Tenants Together, the statewide renters organization in California, has issued a new report on the eviction policies of banks after foreclosing on tenant-occupied properties. As the five of you who read this blog are all-too-well-aware, this is one of my big issues. The report is very short, with only one comma splice that I've found so far, but I was particularly entertained by fact that banks admit to violating the law--in writing yet. I mean, what part of "it's the law" don't they understand?
DeutscheBank, fore instance, doesn't believe the law applies to them at all. Uh, you do business in the United States, so you have to comply with state and local laws. It's not an issue, but a fact. Neither Wells Fargo nor Citibank believe that they have to return security deposits to tenants. Oh, yes, you do--it's the law. Bank of America and One West didn't even bother to reply.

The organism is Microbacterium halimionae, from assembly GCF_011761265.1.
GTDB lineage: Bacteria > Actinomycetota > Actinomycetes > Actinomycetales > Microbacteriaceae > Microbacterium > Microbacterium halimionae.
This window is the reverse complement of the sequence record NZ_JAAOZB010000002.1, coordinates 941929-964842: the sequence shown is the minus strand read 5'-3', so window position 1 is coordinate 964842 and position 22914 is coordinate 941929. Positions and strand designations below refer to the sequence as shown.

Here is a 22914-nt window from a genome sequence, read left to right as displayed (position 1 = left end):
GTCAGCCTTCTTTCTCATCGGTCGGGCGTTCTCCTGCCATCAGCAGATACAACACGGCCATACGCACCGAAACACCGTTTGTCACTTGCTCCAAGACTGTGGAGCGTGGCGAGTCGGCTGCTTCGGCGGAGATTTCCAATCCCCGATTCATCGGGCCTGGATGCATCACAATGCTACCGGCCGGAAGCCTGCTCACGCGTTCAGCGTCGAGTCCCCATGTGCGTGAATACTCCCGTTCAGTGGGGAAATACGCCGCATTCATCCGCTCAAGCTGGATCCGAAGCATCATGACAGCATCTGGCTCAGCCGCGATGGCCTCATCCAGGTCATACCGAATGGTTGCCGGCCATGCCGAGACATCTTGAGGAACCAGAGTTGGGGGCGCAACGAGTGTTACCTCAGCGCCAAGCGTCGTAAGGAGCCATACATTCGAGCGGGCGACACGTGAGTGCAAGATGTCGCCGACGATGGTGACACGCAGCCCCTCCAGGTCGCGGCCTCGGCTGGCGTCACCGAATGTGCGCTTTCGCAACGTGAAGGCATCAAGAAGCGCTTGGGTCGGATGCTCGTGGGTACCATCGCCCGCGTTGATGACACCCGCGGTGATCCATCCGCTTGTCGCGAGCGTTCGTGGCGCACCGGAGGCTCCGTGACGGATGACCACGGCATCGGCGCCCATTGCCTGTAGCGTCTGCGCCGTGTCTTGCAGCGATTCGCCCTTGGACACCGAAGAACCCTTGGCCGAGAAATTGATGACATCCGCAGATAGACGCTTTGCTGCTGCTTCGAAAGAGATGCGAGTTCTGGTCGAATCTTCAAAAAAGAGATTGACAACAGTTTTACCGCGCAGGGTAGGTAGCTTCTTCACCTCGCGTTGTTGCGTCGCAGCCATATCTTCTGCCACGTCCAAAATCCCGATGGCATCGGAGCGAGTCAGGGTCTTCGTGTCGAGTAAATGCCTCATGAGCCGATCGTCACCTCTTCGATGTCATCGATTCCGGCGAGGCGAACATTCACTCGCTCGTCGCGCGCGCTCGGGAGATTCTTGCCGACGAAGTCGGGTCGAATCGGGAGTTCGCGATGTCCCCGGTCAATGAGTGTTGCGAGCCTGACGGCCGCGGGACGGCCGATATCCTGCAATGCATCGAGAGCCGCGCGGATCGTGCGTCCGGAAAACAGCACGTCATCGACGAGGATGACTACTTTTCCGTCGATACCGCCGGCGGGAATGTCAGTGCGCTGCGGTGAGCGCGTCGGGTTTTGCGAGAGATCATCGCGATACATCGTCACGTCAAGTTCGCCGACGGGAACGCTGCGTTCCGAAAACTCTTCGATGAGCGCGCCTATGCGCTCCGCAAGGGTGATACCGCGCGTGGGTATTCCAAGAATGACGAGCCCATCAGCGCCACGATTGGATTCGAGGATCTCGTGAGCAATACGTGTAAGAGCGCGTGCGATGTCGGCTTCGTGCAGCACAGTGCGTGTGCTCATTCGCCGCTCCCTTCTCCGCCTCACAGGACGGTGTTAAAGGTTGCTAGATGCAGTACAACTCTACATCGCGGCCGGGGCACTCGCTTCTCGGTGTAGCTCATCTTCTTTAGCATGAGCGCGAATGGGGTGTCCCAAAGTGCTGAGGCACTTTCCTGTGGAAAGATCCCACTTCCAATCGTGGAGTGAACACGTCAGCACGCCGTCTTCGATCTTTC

Perhaps our State Legislature should take action, spelling out in very simple language what the banks are required to do under existing law (they could make the laws a little better, but that's another issue), and require that the Notice of Default be mailed to all properties, along with an explanation of the bank's obligations once the property has been foreclosed. Dreaming, I know, but it could happen.